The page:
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5 Tips to Have Everyone Seeing Red During Heart Month

February 11, 2015


5 Tips to Have Everyone Seeing Red During Heart Month


Seeing red typically refers to someone who gets so angry that they become enraged.

However, having people see red during Heart Month is not a bad idea, especially if it leads them to take steps to prevent heart disease.

The American Heart Association (AHA) has a website called Go Red for Women that lists several actions you can take to help others see red for heart health.

1. Wear Red

Cardiologist Annabelle Santos Volgman only wears red. One look in her clothes closet will tell you that. Even her treatment rooms are painted red!

While that may seem a bit extreme, Dr. Volgman uses this technique to draw attention to the fact that heart disease is the No. 1 killer of women.

During heart month, include the color red in your wardrobe in the form of clothing or accessories.

(NOTE: We are encouraging everyone to Wear Red this Friday, Feb. 13, for Zachary Wears Red Day.)

2. Make a Donation

The American Heart Association is the leading voluntary organization dedicated to fighting heart disease and finding a cure. In the past ten years, AHA has:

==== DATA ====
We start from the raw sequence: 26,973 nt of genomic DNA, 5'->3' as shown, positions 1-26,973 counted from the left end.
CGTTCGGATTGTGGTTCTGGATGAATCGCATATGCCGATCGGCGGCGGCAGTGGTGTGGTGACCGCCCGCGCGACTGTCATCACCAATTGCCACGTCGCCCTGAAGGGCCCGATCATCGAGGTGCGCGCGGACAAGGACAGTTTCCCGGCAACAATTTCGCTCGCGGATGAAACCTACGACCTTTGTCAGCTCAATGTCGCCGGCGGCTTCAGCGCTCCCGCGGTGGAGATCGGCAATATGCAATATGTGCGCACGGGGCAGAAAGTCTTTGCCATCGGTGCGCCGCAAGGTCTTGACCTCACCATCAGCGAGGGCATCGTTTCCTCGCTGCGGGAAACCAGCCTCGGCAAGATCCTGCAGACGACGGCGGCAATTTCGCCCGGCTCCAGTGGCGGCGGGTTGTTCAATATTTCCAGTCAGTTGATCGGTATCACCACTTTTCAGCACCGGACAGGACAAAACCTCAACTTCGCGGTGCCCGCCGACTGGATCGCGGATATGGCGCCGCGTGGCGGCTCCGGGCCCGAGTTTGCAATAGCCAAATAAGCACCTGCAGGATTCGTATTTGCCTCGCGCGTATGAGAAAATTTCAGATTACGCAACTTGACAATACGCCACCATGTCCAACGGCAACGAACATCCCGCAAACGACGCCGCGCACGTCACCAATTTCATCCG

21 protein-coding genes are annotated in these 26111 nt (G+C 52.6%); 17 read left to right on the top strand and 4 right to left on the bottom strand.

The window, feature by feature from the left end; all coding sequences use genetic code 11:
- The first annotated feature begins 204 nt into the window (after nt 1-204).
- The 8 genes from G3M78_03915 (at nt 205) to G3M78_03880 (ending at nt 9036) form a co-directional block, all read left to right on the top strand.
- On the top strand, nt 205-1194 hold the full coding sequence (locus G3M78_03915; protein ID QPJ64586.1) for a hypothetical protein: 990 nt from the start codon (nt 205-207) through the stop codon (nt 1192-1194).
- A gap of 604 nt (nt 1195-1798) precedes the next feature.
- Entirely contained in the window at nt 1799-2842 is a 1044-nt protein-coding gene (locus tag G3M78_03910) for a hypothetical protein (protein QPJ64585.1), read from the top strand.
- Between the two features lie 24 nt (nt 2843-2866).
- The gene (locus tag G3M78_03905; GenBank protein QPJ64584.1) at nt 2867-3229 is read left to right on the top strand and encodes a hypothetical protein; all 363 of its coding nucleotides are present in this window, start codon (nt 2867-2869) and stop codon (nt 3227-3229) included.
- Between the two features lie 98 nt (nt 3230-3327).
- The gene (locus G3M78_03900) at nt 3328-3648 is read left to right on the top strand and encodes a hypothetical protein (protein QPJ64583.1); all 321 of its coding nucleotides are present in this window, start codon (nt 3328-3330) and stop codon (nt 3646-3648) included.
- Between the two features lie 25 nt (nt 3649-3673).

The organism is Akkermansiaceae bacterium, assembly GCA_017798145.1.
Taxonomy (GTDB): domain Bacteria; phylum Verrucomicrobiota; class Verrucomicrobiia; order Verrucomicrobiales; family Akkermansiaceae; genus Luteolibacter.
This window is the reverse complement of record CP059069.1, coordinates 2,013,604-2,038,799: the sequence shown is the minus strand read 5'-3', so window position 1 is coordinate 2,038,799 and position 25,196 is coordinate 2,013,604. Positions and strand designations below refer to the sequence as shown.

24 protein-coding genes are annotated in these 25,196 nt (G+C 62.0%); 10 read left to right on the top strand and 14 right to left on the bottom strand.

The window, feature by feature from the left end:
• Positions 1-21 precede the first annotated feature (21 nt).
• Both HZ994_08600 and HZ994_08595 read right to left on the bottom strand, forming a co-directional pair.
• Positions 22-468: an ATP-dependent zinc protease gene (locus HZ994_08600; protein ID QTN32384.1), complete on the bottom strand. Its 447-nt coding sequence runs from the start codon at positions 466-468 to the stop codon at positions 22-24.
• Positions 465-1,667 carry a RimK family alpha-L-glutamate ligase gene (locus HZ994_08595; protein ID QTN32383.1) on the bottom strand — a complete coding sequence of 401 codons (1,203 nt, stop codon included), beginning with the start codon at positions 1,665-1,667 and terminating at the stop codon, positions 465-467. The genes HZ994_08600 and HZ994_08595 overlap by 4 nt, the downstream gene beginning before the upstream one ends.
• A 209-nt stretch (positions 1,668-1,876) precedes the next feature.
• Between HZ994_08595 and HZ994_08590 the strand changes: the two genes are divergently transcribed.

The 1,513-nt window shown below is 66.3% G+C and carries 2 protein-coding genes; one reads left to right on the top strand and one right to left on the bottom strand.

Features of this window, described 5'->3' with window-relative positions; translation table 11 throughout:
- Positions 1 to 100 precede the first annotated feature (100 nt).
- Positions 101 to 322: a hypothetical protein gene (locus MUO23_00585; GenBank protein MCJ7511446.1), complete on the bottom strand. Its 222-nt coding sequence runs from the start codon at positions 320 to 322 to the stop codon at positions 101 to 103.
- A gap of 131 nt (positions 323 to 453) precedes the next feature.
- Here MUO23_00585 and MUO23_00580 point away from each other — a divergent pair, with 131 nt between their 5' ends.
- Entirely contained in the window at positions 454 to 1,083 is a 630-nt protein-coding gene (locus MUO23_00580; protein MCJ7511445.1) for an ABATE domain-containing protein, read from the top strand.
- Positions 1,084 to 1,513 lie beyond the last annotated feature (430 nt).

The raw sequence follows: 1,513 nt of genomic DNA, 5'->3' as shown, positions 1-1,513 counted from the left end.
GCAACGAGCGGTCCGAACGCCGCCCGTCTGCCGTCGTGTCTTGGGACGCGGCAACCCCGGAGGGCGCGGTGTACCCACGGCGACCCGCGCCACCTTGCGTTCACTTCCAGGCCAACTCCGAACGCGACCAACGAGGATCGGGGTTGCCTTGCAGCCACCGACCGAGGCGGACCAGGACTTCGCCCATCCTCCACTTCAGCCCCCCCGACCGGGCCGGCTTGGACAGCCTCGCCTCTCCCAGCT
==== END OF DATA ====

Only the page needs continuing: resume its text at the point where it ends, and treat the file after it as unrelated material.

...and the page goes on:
• Helped save more than 627,000 women from heart disease (and 330 fewer women are dying each day).
  • Educated millions of healthcare providers to recognize and treat heart disease in women.
  • Increased awareness of heart disease as the No. 1 killer by 28 percent (from 22 percent to well over 50 percent).

With those numbers in mind, can you think of a better organization in which to donate both money and time?

AHA offers several ways to go about it including participation in fundraising activities such as Heart Walk, giving in honor of a loved one, or becoming a member of the "Circle of Red."

3. Share Your Story

If you have been a victim of heart disease and overcome its effects through treatment or surgery, share your story with others. Become a source of support for someone who may be experiencing a similar circumstance.

4. Know the Signs of Heart Attack

Go Red For Women has a video called "Just a Little Heart Attack" that helps you learn how to identify a heart attack. The site also lists heart attack and stroke symptoms of which you need to be aware.

To help you learn what to do in the event you see someone experiencing a heart attack, we are offering free CPR training on Saturday, February 21, at St. Francisville First Baptist Church. Click here to register. In addition, Hollis Milton, Superintendent of West Feliciana Parish Schools, will share the story of his recent heart attack.

5. Live a Healthy Lifestyle

One of the best ways you can help others see red for heart is by modeling a healthy lifestyle. That includes eating right, getting plenty of exercise, knowing your blood pressure numbers, and managing stress.

Check out our Health Resource blog for tips on healthy eating, which includes a recipe for a savory meatless burger made with sweet potatoes.